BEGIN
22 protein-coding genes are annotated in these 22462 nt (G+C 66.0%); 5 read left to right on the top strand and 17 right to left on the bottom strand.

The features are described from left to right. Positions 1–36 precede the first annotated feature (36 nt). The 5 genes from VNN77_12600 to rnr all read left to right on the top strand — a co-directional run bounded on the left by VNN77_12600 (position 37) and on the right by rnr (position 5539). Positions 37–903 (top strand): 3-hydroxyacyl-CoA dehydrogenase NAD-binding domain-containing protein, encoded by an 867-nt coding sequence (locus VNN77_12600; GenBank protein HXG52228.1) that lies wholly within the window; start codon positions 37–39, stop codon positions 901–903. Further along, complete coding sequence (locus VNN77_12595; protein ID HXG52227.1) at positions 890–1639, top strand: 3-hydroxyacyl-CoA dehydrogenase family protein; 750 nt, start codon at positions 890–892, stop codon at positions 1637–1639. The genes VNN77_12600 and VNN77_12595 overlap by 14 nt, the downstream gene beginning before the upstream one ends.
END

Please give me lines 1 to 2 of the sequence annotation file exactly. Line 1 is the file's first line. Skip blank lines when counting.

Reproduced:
22 protein-coding genes are annotated in these 22462 nt (G+C 66.0%); 5 read left to right on the top strand and 17 right to left on the bottom strand.

The features are described from left to right. Positions 1–36 precede the first annotated feature (36 nt). The 5 genes from VNN77_12600 to rnr all read left to right on the top strand — a co-directional run bounded on the left by VNN77_12600 (position 37) and on the right by rnr (position 5539). Positions 37–903 (top strand): 3-hydroxyacyl-CoA dehydrogenase NAD-binding domain-containing protein, encoded by an 867-nt coding sequence (locus VNN77_12600; GenBank protein HXG52228.1) that lies wholly within the window; start codon positions 37–39, stop codon positions 901–903. Further along, complete coding sequence (locus VNN77_12595; protein ID HXG52227.1) at positions 890–1639, top strand: 3-hydroxyacyl-CoA dehydrogenase family protein; 750 nt, start codon at positions 890–892, stop codon at positions 1637–1639. The genes VNN77_12600 and VNN77_12595 overlap by 14 nt, the downstream gene beginning before the upstream one ends.